How would you describe your style?

Grandma, but make it current.

 

Do you have an early fashion memory to share?

One day, when I was on holiday with my family and family friends, 7-year-old me decided that today was going to be the day where I debuted my new flowery Boden circle skirt that I had picked especially from the catalogue. I paired it with one of those jumpers that has a fake shirt collar and cuffs and used my sisters’ flowery belt as a scarf. I thought I looked very Audrey-Hepburn-meets-cast-of-Grease. I was so pleased with myself and asked my dad to be my photographer. I posed in front of a white wall whilst the wind was blowing in my hair. Everyone was staring at me, but I was LIVING it.

How Ginger Got the Job!

howgingergotthejob

When researching American fashion advertising in the interwar period, I came across a J.C. Penney advertisement located in a 1939 edition of McCall’s Style News. The ad employs a comic book format, synthesising text and image to relay a narrative promoting the department store’s affordable, yet stylish fabrics. Readers are introduced to Ginger, a young woman who is initially portrayed as a pathetic character, a conventional trope of the tremendously popular comic book genre. After failing at her job interview, a defeated Ginger sorrowfully cries to her friend: ‘Oh Peg… What’s the matter with me?’ Peg proceeds to denounce Ginger’s dowdy dress and introduces her to the materials at J.C. Penney’s which Ginger uses to fabricate a stylish outfit for a second interview that she managed to get. Ginger is later pictured wearing her new patterned dress paired with a hat and bag, having successfully secured a job. The narrative ends with a neat resolution in which a newly confident and employed Ginger expresses her joyful realisation of the potential for fashion to elicit happiness and bolster confidence.

This advertisement sheds light on women’s shifting roles during the period and underscores the importance for women from all ranks of society to make sound fashionable choices. On the one hand, the advertisement affords women with power in that it situates women as viable and active participants in the working world, a realm previously associated exclusively with masculinity. The context of the Great Depression, along with the increasing visibility of women’s rights movements are two of several factors that resulted in more women needing to work. On the other hand, the advertisement problematically associates women’s success and happiness with outward appearance as opposed to ability and intellect. According to the advert’s narrative, Ginger failed to succeed in landing a job because of the dowdy nature of her clothing rather than a poor interview performance. Once she remedied her unfashionable appearance, she secured a job. Moreover, Ginger derives her newfound confidence not from the accomplishment of employment, but rather from her fashionable clothes, she expresses: ‘I never realized before how much confidence a smart outfit gives a girl!’ Additionally, she revels in the idea that she can be the ‘best dressed girl in the office’, as opposed to performing the best.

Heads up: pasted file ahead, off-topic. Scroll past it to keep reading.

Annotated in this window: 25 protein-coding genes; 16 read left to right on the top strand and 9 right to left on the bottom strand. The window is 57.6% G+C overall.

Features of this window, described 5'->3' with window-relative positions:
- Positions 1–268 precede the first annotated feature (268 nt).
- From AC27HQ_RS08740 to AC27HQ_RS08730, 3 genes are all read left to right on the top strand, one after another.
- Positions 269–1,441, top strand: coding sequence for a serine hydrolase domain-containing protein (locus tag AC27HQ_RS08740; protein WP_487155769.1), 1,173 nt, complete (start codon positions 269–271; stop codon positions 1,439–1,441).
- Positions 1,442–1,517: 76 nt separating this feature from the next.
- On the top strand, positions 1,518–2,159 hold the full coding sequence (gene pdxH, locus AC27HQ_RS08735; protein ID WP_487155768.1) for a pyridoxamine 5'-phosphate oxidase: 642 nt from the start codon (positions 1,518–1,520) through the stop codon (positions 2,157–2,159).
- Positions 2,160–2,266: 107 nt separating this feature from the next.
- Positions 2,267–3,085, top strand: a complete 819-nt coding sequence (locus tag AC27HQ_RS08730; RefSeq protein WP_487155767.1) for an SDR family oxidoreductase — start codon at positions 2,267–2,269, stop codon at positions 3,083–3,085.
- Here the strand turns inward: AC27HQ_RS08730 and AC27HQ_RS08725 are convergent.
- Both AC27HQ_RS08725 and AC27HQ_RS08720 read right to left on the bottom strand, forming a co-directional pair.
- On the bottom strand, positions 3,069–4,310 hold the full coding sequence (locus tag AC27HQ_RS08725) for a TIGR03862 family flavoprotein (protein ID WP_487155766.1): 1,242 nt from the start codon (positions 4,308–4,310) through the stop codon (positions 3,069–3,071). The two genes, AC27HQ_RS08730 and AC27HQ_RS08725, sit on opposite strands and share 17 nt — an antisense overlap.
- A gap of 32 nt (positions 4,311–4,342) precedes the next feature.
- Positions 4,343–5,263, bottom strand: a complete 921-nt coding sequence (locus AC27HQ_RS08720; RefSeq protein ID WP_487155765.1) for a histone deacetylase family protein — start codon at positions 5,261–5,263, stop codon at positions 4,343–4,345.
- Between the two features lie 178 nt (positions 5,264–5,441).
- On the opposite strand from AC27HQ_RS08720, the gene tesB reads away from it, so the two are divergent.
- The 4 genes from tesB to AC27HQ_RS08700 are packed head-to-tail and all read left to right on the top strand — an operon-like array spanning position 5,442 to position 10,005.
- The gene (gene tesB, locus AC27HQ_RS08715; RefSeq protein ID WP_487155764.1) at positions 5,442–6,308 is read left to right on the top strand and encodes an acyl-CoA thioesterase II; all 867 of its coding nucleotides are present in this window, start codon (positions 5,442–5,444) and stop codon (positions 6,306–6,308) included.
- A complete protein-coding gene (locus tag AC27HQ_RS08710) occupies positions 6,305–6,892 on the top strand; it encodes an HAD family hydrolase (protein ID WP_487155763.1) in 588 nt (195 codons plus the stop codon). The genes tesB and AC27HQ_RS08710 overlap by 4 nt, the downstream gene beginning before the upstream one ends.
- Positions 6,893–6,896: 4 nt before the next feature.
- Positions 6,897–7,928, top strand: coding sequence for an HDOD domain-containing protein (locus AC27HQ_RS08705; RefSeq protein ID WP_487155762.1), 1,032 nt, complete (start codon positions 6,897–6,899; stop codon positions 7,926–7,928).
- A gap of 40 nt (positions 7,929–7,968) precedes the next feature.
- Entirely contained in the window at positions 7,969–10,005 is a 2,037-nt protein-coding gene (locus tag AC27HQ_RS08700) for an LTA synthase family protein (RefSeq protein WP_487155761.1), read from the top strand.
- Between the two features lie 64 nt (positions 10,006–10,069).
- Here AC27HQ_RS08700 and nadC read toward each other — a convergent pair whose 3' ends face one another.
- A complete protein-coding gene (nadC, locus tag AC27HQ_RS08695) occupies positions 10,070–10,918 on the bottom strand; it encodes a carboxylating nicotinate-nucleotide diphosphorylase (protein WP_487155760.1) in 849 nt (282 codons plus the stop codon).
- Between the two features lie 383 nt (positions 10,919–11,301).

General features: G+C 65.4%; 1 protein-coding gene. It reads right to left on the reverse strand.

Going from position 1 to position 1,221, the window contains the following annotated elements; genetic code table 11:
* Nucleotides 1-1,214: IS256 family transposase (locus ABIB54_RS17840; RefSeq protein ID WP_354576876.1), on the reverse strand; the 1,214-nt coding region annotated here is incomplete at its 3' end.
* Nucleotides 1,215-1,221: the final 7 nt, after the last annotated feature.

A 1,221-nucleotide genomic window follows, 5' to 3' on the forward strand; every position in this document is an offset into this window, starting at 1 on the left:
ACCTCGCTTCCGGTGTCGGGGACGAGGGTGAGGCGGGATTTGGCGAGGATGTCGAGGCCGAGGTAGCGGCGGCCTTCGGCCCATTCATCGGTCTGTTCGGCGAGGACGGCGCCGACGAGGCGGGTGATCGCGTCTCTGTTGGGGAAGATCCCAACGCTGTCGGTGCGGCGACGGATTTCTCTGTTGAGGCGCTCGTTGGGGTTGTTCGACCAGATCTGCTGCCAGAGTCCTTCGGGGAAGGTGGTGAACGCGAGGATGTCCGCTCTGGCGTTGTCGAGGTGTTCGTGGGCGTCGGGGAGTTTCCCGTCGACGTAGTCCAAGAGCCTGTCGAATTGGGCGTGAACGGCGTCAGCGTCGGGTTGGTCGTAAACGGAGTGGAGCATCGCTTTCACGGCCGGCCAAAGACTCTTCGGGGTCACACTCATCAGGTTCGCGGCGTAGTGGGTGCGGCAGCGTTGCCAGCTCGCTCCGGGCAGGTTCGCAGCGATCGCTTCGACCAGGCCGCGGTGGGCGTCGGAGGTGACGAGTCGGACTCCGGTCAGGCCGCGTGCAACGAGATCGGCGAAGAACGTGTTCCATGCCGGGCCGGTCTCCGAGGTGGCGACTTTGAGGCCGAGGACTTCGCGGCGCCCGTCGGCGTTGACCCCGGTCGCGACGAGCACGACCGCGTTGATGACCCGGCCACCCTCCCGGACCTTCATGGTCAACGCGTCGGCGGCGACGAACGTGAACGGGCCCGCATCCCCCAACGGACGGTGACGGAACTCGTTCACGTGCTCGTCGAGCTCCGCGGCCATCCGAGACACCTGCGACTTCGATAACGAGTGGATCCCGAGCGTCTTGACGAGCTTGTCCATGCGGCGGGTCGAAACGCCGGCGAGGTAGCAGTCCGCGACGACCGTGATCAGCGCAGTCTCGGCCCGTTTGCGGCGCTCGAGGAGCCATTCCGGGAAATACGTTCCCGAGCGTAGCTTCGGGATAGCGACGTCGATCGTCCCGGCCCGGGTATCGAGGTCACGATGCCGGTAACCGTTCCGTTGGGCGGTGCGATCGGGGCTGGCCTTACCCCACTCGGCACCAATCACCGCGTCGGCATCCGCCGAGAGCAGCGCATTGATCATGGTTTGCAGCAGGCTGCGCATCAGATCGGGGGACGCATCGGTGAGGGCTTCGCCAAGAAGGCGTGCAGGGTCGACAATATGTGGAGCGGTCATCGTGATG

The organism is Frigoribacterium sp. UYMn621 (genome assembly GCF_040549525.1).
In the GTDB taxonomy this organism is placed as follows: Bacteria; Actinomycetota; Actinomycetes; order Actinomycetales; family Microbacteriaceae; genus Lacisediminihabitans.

While fashion advertisements and comics are often deemed trivial, they play a hand at engendering, cementing and disseminating societal norms. Adverts such as the J.C Penney comic associate female success and happiness with appearance and, as a corollary, nourish the essentialist conception that women are merely ornamental. Although this advertisement dates back to the late 30s, the immense pressure for women to resemble beauty and fashionable ideals has persisted to the present day.